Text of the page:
5. Restatements and Financial Personnel Changes within Clients: the last couple of years
have seen the filing of restatements and the changes in financial personnel in companies
(1,371 CFO departures in 2006 alone) that create a more risky environment for auditors.

6. SEC Auditor Independence Rules: Auditor Independence Rules adopted by the SEC to
implement Section 208(a) of the Sarbanes-Oxley Act, rules that are not linked to the
requirements of Section 404, preclude auditors from performing non-audit services that
previously represented a substantial segment of fees. In 2003, Audit and Audit Related
Fees for 404 Filers represented 74.56% of total fees with 25.44% of the fees outside this
20 21category. In 2005, the percentages shifted to 88.65% and 11.35%. Therefore, in 2003
about 25% of the litigation exposure and other risks were distributed over work that was
not audit work or audit related work. Consequently, audit and audit related work carried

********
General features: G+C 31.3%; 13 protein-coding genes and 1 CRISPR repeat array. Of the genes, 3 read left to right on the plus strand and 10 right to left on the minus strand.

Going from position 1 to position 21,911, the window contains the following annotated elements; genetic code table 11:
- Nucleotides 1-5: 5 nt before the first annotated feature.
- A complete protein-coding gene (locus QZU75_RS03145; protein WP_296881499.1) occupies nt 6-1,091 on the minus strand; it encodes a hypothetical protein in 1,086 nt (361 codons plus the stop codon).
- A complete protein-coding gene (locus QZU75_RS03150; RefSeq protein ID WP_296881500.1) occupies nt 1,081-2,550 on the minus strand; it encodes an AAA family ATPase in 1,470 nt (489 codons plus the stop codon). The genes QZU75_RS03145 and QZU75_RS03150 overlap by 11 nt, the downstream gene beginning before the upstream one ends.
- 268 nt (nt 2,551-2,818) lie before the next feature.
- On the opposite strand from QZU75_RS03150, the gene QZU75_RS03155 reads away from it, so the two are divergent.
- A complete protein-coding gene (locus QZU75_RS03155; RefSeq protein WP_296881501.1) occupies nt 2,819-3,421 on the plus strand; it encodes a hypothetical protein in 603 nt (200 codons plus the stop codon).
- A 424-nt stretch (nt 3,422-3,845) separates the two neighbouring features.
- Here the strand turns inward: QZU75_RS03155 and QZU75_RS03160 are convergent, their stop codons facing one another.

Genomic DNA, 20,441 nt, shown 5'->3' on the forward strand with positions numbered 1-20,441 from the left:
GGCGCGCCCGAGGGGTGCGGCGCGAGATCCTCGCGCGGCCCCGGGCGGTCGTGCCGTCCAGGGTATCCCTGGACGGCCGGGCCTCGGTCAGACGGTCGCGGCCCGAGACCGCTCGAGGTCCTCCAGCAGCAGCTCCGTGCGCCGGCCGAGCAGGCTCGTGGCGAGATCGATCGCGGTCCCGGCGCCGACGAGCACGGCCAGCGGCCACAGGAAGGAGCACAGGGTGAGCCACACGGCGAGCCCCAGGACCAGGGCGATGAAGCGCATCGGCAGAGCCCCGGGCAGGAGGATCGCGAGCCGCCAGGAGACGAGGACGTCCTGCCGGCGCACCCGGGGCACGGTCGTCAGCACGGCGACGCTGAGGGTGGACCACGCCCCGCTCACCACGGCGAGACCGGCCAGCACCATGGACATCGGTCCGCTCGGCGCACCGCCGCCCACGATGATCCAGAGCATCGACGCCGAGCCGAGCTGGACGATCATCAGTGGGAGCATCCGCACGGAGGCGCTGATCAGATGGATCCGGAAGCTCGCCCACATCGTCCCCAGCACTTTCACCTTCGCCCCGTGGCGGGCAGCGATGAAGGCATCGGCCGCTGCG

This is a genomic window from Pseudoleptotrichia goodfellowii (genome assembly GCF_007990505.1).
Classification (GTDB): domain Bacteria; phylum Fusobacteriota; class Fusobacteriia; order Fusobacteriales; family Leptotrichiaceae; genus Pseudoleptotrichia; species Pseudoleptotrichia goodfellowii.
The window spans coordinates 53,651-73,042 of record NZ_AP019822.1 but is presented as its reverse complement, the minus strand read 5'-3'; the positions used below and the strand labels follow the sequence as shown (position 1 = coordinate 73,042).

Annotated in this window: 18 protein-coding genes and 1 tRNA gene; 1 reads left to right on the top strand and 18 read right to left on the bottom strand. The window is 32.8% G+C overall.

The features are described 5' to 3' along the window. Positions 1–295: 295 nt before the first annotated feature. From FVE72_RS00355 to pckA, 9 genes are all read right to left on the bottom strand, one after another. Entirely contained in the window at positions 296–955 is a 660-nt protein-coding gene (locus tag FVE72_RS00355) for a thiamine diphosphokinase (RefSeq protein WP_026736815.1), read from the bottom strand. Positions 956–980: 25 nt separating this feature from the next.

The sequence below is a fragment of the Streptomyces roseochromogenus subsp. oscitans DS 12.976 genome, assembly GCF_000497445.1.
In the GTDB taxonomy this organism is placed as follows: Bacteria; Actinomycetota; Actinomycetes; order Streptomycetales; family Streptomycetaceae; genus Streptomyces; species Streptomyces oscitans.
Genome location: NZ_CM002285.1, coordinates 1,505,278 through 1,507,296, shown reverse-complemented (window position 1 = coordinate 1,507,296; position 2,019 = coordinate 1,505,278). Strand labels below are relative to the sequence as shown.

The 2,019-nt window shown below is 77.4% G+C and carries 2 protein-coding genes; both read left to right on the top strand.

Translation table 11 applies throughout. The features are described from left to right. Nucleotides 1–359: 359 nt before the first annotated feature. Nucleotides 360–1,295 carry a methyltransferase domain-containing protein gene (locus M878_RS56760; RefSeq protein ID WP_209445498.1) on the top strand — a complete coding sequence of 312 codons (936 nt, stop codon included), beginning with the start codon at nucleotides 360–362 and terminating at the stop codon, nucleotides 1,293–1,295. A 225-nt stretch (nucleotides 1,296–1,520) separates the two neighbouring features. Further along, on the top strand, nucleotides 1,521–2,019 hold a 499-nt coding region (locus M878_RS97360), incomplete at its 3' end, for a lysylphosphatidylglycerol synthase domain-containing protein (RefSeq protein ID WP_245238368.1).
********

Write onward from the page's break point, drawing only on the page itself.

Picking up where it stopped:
about 75% of the risk burden. Now, audit firms are forced to be audit focused for
independence reasons and the cost of the risks is also audit focused. Now, audit and
audit related work must carry the burden of 90% of the risk costs.

20
In 2003, the total fees for 404 Filers equaled $6,868,933,060 (see pg. 8). The audit and audit related fees totaled
$5,121,346,131 (see pg. 8) and the other fees totaled $1,747,586,929 [6,868,933,060 - 5,121,346,131]. These
numbers represent a breakdown of 74.56% [5,121,346,131÷ 6,868,933,060 = 0.7456] and 25.44% [1,747,586,929
÷ 6,868,933,060 = 0.2544].
21
In 2005, the total fees for 404 Filers equaled $9,597,875,931 (see pg. 8). The audit and audit related fees totaled
$8,508,904,713 (see pg. 8) and the other fees totaled $1,088,971,218 [9,597,875,931 - 8,508,904,713]. These